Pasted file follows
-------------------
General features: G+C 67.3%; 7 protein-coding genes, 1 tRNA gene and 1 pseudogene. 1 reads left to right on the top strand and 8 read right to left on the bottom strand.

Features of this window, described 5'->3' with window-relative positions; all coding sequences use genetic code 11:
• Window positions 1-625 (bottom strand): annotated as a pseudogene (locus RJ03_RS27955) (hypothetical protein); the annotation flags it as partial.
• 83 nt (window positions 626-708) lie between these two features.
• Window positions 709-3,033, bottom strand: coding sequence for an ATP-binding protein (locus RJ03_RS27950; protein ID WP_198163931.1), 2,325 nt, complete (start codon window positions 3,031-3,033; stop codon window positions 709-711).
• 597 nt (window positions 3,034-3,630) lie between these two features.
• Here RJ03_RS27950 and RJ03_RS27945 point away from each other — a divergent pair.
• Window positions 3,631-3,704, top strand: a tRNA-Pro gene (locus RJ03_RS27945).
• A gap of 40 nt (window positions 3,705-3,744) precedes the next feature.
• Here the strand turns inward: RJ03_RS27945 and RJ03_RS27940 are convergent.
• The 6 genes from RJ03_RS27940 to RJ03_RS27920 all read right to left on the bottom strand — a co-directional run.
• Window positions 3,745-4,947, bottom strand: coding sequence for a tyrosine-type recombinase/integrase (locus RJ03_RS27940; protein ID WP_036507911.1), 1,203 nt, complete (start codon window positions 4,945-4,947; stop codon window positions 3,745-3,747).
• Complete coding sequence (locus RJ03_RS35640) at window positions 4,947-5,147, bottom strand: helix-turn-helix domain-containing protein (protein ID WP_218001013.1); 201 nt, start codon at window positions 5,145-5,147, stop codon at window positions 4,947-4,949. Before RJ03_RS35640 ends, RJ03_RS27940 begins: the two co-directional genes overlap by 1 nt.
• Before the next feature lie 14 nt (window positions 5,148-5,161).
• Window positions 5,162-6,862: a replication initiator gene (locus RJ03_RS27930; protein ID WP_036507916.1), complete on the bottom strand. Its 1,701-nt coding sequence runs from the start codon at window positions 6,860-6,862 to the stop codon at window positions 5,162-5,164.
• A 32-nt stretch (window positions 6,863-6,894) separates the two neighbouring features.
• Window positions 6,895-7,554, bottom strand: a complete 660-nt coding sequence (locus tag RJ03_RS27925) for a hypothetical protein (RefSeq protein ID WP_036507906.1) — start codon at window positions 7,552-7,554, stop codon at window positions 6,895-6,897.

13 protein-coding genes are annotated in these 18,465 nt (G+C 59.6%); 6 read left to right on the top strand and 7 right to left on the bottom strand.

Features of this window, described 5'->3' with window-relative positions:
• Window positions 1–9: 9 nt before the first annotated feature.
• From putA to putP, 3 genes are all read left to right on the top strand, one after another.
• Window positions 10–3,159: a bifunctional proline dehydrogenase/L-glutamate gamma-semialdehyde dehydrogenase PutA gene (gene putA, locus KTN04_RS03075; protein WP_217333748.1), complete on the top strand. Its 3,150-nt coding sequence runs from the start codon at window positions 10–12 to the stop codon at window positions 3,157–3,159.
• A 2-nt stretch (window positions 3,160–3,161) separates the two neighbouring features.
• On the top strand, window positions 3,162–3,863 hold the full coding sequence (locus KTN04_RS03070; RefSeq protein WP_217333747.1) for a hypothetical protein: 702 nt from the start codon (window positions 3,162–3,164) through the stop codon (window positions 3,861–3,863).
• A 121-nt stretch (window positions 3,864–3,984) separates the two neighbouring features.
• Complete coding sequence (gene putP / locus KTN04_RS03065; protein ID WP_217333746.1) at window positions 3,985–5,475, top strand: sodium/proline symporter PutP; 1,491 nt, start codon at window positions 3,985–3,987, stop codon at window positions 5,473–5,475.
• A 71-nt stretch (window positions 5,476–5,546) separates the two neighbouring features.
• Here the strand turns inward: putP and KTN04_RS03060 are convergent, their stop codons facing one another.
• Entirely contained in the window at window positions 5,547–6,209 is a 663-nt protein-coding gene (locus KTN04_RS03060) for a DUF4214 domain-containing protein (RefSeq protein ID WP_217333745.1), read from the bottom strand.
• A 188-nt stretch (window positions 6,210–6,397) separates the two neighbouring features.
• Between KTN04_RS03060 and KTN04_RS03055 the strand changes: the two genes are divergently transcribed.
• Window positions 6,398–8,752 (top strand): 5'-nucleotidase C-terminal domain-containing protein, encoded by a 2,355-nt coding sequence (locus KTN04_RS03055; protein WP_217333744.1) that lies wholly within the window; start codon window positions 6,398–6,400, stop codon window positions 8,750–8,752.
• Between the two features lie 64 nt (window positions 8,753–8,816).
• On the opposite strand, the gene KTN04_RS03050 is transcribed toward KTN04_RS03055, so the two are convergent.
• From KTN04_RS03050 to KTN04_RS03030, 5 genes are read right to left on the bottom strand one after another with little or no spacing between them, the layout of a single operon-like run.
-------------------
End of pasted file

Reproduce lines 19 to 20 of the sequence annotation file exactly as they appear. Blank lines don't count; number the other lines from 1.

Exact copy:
Features of this window, described 5'->3' with window-relative positions:
• Window positions 1–9: 9 nt before the first annotated feature.